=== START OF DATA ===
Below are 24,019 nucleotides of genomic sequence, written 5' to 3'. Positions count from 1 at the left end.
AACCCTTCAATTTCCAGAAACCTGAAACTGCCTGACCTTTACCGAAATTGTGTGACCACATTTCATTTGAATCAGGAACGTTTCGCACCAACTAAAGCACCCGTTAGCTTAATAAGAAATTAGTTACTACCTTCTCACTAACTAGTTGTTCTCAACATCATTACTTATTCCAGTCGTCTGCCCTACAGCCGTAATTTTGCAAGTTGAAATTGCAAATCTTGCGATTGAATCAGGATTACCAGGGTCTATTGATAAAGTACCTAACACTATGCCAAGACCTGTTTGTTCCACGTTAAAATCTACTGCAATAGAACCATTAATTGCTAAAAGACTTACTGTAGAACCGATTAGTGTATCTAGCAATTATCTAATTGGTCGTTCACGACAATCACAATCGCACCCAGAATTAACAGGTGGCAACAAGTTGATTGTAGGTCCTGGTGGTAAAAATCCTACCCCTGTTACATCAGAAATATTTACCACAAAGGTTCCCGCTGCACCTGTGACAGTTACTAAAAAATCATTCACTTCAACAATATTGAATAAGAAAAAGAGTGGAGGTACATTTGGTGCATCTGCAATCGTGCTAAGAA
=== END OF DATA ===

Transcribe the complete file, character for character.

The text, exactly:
Below are 24,019 nucleotides of genomic sequence, written 5' to 3'. Positions count from 1 at the left end.
AACCCTTCAATTTCCAGAAACCTGAAACTGCCTGACCTTTACCGAAATTGTGTGACCACATTTCATTTGAATCAGGAACGTTTCGCACCAACTAAAGCACCCGTTAGCTTAATAAGAAATTAGTTACTACCTTCTCACTAACTAGTTGTTCTCAACATCATTACTTATTCCAGTCGTCTGCCCTACAGCCGTAATTTTGCAAGTTGAAATTGCAAATCTTGCGATTGAATCAGGATTACCAGGGTCTATTGATAAAGTACCTAACACTATGCCAAGACCTGTTTGTTCCACGTTAAAATCTACTGCAATAGAACCATTAATTGCTAAAAGACTTACTGTAGAACCGATTAGTGTATCTAGCAATTATCTAATTGGTCGTTCACGACAATCACAATCGCACCCAGAATTAACAGGTGGCAACAAGTTGATTGTAGGTCCTGGTGGTAAAAATCCTACCCCTGTTACATCAGAAATATTTACCACAAAGGTTCCCGCTGCACCTGTGACAGTTACTAAAAAATCATTCACTTCAACAATATTGAATAAGAAAAAGAGTGGAGGTACATTTGGTGCATCTGCAATCGTGCTAAGAA